Current Projects

LCRI Marine

Low Carbon Research Institute - Marine (LCRI Marine)

LCRI Marine is here to help your business from office to ocean. The growth of marine renewable energy represents a tremendous economic opportunity for Wales.

We aim to enable, support and help build a sustainable marine energy sector. Providing the independent and world-class research essential to move the marine renewable energy industry forward.

Whatever your interest in marine renewable energy or position in the supply chain, please contact us for details on how we can help your business.



Welsh Energy Sector Training (WEST)

The WEST (Welsh Energy Sector Training) project is supported by the Low Carbon Research Institute’s (LCRI) Convergence Energy Programme ( The main objective of WEST is to develop skills to aid the utilisation and uptake of new technologies developed through the LCRI industrial research project. This will ensure that industrial research is disseminated through both traditional educational streams as well as directly to industry through Continuing Professional Development (CPD)

WEST in the news

Adult learners' week at Trawsfynydd and Wylfa nuclear power stations

WEST launches energy courses with cross-country roadshow


Smart Operation for a Low Carbon Energy Region (SOLCER 2)

The aim of SOLCER is to implement and combine existing and emerging low carbon technologies through a systems based approach. This will allow energy users to evaluate appropriate solutions incorporating energy supply, storage and demand at different scales.


Engineering and Physical Sciences Research Council (EPSRC)

1.The effects of realistic tidal flows on the performance and structural integrity of tidal stream turbines

2. United Kingdom Centre for Marine Energy Research - Studentship

3. TeraWatt: Large scale Interactive coupled 3D modelling for wave and tidal energy resource and environmental impact (EPSRC Supergen Marine Challenge)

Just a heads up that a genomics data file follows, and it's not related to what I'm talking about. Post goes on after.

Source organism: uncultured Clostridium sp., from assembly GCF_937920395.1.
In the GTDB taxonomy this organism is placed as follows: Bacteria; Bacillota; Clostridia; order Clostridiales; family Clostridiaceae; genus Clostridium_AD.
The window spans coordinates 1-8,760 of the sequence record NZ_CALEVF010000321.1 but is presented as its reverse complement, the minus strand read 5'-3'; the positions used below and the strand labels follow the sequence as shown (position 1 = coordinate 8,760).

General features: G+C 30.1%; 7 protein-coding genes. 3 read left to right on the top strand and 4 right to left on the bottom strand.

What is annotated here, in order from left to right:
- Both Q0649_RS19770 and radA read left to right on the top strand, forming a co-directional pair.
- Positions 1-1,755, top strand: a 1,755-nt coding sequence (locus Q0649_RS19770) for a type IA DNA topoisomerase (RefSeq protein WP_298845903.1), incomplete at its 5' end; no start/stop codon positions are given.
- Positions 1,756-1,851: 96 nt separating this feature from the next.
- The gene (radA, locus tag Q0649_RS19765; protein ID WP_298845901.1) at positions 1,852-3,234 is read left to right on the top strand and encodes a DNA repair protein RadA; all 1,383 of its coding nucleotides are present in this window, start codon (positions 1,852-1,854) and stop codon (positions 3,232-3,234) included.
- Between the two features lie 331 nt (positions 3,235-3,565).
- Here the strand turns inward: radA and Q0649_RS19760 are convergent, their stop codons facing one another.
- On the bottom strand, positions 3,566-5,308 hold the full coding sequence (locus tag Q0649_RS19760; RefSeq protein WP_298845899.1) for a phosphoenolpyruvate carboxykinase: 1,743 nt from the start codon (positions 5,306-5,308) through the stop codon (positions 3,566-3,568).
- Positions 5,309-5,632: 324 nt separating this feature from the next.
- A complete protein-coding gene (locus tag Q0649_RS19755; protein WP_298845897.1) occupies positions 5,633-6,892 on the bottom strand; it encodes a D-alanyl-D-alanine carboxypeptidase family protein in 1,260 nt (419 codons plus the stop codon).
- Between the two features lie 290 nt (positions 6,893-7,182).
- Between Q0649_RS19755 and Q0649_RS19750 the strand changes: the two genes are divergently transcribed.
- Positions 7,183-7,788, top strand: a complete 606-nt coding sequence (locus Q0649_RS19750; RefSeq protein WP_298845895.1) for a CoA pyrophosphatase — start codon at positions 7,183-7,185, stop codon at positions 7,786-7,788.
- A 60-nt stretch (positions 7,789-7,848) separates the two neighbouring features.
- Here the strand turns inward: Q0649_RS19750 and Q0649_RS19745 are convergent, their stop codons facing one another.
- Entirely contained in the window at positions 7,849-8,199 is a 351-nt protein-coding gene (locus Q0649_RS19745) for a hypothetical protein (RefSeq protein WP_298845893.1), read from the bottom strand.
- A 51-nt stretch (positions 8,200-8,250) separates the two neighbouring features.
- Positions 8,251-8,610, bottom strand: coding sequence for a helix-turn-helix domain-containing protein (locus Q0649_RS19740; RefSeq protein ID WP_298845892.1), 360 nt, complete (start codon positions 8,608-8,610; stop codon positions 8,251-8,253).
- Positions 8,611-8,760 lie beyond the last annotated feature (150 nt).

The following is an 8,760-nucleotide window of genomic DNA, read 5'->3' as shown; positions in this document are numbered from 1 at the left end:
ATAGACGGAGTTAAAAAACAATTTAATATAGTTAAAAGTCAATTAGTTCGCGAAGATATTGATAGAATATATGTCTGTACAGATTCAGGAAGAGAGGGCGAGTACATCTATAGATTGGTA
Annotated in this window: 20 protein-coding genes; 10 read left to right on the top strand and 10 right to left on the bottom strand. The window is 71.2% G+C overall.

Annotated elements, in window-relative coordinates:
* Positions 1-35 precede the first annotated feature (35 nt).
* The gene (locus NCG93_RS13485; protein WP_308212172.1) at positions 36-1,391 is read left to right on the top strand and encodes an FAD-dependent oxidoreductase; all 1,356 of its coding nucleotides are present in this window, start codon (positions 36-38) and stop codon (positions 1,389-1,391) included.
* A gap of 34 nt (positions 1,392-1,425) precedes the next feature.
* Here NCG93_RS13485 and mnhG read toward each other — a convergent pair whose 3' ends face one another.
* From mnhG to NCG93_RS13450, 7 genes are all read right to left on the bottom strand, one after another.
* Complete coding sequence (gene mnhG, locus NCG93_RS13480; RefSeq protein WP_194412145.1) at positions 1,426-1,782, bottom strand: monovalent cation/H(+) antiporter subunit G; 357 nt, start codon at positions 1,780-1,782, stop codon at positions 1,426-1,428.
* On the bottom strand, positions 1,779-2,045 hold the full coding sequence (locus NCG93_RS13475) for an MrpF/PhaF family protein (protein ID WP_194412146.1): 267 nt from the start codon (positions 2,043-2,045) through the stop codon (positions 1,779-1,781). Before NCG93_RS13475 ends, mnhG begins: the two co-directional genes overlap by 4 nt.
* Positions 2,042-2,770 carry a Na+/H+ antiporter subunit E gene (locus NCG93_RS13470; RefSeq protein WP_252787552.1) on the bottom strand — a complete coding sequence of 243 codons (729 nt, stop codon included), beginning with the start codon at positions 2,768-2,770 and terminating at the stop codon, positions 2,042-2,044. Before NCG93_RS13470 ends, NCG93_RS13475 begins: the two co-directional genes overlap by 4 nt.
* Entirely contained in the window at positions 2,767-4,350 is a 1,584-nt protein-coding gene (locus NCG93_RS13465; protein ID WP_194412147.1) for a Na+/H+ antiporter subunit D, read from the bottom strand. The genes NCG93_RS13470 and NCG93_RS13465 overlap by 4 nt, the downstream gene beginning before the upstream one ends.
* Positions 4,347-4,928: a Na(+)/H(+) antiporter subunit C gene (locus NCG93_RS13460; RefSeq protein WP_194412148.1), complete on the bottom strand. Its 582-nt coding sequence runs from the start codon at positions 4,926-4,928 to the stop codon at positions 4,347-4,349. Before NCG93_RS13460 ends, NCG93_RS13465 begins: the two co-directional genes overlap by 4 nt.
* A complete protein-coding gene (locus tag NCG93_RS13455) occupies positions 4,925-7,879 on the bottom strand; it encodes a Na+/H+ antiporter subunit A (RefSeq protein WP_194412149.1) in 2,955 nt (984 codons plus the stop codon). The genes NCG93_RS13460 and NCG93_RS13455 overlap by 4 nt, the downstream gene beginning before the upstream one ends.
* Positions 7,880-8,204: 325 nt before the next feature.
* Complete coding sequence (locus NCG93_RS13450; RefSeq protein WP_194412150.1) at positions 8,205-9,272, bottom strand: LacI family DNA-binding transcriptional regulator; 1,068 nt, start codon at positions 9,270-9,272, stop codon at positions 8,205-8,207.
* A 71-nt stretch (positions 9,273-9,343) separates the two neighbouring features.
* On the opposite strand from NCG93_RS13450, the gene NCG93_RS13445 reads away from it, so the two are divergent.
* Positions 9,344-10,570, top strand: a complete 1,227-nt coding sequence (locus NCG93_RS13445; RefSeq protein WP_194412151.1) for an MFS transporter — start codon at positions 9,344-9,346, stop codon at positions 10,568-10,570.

Scotland has substantial wave and tidal energy resources and is at the forefront of the development of marine renewable technologies and ocean energy exploitation. The next phase will see these wave and tidal devices deployed in arrays, with many sites being developed. Although developers have entered into agreements with The Crown Estate for seabed leases, all projects remain subject to licensing requirements under the Marine Scotland Act (2010). As part of the licensing arrangements, environmental effects in the immediate vicinity of devices and arrays will be addressed in the EIA (Environmental Impact Assessment) process that each developer must undertake. It is essential, however, that the regulatory authorities understand how a number of multi-site developments collectively impact on the physical and biological processes over a wider region, both in relation to cumulative effects of the developments and marine planning responsibilities. At a regional scale, careful selection of sites may enable the optimum exploitation of the resource while minimising any environmental impacts to an acceptable level. The TeraWatt Consortium has been established through the auspices of The Marine Alliance for Science & Technology for Scotland (MASTS) with Heriot-Watt University, and the Universities of Edinburgh, Glasgow, Strathclyde, the Highlands and Islands and Marine Scotland Science (MSS). The consortium has the support and anticipates the full engagement of the marine renewable developers in many aspects of the work. The research programme has been designed to specifically respond to questions posed by Marine Scotland Science, the organisation responsible for providing scientific advice to the licensing authority. In particular to the following questions: (1) What is the best way to assess the wave and tidal resource and the effects of energy extraction on it? (2) What are the physical consequences of wave and tidal energy extraction? (3) What are the ecological consequences of wave and tidal energy extraction? The overarching objective of the research is to generate a suite of methodologies that can provide better understandings of, and be used to assess, the alteration of the resource from energy extraction, and of the physical and ecological consequence.